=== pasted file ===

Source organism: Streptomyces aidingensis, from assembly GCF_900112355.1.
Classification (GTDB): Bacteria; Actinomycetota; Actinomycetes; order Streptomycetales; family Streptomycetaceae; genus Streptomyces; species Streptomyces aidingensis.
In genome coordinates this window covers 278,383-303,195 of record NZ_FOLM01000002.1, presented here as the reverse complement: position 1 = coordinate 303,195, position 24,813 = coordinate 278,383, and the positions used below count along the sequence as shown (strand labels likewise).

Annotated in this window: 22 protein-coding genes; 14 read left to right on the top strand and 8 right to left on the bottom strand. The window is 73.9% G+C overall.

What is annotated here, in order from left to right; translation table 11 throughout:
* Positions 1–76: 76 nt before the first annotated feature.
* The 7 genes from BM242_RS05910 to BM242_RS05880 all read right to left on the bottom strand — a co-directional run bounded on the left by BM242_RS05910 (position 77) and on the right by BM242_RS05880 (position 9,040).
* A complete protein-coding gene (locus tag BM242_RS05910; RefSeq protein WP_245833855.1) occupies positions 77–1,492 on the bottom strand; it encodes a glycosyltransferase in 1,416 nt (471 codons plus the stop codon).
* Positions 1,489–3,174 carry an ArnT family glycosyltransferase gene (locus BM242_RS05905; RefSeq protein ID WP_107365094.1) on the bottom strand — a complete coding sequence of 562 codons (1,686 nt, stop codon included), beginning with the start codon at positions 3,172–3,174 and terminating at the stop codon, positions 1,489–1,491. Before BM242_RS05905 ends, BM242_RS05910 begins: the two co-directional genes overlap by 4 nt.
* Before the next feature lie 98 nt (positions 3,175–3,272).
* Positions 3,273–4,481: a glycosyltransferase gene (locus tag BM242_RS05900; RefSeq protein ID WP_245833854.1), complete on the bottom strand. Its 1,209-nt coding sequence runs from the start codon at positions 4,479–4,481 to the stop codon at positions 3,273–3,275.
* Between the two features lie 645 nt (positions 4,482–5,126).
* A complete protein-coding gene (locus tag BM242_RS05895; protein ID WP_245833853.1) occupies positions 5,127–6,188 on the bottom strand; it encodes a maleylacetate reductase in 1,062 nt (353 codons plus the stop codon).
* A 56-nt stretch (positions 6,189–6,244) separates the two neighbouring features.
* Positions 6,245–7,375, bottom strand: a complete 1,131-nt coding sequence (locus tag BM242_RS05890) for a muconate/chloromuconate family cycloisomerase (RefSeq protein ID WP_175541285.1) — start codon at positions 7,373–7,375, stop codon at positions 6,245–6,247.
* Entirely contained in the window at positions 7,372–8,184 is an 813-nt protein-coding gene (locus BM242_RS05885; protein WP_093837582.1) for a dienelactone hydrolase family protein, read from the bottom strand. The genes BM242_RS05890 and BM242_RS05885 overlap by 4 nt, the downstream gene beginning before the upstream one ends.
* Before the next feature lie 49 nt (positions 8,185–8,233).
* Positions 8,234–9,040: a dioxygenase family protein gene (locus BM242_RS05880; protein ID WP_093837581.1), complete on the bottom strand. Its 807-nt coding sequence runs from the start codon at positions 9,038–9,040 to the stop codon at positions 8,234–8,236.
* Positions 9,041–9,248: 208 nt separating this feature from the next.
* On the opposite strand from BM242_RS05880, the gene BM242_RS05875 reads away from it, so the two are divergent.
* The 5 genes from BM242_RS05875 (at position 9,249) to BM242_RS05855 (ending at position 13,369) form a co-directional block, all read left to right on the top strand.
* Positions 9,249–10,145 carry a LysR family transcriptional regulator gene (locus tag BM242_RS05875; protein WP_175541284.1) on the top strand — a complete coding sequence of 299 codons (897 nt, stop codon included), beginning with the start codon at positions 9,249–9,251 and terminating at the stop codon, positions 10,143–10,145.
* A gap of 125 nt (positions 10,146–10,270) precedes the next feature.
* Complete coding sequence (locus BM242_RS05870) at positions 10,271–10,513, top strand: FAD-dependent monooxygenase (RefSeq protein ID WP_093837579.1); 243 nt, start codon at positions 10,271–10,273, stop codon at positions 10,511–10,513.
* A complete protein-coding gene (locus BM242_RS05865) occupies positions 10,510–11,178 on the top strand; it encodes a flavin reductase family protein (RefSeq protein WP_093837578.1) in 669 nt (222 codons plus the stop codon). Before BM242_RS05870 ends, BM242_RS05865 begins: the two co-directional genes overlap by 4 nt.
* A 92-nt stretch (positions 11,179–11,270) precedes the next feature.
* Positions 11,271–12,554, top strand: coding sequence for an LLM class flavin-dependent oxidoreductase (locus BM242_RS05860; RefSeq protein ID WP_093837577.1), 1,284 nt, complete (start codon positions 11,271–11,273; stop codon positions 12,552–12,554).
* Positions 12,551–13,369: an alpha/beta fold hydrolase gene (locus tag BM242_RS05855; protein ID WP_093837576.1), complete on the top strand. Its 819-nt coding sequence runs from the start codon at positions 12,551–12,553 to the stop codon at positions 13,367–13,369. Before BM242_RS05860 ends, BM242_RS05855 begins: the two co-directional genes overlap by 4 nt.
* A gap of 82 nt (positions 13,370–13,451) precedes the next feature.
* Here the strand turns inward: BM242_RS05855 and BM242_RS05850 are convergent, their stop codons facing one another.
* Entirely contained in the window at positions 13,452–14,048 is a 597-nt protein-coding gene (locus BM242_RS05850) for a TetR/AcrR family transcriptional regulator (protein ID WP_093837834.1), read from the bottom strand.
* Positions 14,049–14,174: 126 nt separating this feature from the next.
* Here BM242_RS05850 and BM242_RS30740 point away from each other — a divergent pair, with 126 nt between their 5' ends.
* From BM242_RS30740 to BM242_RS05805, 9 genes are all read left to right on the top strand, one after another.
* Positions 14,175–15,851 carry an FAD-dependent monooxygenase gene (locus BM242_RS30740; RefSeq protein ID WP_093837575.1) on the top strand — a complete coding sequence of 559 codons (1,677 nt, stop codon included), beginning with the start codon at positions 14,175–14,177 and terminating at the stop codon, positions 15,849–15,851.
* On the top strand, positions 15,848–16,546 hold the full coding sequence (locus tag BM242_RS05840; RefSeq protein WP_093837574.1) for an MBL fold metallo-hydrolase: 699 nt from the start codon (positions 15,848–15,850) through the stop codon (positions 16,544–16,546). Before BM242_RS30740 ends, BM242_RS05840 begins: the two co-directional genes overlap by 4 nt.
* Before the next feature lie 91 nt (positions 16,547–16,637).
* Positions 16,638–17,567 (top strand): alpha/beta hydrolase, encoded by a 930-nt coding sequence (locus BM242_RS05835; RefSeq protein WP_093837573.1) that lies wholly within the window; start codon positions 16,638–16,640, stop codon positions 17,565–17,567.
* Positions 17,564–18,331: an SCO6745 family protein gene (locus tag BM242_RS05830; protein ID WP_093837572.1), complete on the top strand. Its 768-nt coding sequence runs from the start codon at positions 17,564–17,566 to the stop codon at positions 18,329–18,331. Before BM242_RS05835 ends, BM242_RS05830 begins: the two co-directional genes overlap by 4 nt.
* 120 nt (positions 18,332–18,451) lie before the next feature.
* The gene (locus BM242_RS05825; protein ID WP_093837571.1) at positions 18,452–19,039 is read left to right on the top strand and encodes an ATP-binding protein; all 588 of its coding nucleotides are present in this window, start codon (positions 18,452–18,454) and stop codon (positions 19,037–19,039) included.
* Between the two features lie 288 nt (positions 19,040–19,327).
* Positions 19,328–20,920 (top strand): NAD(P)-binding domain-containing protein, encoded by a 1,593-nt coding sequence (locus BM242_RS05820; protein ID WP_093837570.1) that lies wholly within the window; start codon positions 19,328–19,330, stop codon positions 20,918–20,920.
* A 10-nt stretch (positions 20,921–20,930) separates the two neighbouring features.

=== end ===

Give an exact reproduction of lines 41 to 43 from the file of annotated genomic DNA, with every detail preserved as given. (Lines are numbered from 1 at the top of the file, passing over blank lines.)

* The gene (locus BM242_RS05825; protein ID WP_093837571.1) at positions 18,452–19,039 is read left to right on the top strand and encodes an ATP-binding protein; all 588 of its coding nucleotides are present in this window, start codon (positions 18,452–18,454) and stop codon (positions 19,037–19,039) included.
* Between the two features lie 288 nt (positions 19,040–19,327).
* Positions 19,328–20,920 (top strand): NAD(P)-binding domain-containing protein, encoded by a 1,593-nt coding sequence (locus BM242_RS05820; protein ID WP_093837570.1) that lies wholly within the window; start codon positions 19,328–19,330, stop codon positions 20,918–20,920.